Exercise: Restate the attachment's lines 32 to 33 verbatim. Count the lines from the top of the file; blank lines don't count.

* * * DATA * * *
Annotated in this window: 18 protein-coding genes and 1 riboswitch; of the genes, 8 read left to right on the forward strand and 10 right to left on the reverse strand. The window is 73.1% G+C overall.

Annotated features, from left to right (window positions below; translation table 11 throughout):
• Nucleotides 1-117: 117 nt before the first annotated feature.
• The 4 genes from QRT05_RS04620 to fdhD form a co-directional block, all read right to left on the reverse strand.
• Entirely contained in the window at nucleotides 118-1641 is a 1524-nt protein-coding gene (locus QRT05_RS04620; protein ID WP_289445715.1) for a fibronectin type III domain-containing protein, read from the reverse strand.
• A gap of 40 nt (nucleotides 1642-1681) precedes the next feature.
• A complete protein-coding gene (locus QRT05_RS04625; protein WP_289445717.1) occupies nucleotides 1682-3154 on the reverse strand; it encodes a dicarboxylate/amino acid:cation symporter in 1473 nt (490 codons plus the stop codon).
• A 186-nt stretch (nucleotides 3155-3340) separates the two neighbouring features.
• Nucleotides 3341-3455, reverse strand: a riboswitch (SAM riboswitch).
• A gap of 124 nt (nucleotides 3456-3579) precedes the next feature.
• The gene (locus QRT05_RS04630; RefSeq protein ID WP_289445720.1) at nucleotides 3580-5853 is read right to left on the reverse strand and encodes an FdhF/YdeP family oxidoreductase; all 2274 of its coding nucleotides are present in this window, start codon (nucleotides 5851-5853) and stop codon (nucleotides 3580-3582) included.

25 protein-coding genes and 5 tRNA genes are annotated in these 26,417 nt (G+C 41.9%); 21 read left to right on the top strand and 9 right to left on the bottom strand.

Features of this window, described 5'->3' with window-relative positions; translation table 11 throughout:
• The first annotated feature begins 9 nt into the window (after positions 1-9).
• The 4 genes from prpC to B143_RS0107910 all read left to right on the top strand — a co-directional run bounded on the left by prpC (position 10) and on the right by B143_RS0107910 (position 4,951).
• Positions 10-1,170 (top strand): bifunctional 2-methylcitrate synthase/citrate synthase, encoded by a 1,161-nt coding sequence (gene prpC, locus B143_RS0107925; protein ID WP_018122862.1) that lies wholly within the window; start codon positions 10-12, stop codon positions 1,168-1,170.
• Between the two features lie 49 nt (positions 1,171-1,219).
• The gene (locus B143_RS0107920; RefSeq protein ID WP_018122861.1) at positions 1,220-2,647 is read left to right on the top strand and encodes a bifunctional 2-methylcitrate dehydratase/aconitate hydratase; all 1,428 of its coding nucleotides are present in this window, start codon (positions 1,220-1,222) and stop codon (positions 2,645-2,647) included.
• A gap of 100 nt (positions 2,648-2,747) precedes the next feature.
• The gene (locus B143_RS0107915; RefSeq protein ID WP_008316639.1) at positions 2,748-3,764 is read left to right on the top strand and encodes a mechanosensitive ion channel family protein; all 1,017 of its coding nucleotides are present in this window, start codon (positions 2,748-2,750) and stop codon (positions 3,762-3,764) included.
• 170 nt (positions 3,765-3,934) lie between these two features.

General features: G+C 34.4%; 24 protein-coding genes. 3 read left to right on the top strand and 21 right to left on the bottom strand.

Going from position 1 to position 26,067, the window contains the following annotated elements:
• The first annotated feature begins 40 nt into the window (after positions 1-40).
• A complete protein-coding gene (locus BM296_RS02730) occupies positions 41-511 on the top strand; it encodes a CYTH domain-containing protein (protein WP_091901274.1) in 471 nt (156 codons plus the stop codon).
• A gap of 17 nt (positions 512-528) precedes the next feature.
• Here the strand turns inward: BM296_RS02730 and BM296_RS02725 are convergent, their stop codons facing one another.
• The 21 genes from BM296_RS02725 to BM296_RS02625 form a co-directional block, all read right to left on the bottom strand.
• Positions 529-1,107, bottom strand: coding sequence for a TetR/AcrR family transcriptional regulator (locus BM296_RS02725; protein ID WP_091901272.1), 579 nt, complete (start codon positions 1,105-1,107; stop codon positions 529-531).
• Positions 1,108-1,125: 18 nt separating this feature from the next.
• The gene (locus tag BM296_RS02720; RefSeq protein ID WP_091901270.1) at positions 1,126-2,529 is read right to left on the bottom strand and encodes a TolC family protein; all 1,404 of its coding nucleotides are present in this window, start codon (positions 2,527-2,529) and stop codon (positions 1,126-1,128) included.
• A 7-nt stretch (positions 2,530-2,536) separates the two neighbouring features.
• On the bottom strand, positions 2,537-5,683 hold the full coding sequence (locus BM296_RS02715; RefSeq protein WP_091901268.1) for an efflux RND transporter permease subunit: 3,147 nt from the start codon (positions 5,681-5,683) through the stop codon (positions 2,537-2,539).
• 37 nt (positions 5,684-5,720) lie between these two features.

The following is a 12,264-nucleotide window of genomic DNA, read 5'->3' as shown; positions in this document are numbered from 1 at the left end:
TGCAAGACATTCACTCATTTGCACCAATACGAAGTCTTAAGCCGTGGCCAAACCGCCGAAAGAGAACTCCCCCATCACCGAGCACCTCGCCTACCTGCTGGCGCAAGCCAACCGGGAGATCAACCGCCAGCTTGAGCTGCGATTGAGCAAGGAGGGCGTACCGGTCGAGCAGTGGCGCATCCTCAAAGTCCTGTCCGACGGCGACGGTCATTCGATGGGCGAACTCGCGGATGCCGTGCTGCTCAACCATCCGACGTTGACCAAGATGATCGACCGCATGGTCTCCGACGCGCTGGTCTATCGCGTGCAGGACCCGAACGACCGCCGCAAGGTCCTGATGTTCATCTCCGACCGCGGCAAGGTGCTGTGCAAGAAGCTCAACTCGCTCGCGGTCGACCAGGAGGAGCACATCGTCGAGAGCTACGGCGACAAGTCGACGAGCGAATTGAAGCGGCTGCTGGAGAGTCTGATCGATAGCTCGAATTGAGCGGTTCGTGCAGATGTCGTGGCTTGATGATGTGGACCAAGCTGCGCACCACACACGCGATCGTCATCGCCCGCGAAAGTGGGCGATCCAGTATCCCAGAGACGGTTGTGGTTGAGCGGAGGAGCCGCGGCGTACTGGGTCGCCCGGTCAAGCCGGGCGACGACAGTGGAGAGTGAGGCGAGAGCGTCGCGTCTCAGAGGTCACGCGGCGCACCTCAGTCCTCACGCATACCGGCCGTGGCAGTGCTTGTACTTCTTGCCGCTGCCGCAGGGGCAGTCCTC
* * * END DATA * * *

• A 7-nt stretch (positions 2,530-2,536) separates the two neighbouring features.
• On the bottom strand, positions 2,537-5,683 hold the full coding sequence (locus BM296_RS02715; RefSeq protein WP_091901268.1) for an efflux RND transporter permease subunit: 3,147 nt from the start codon (positions 5,681-5,683) through the stop codon (positions 2,537-2,539).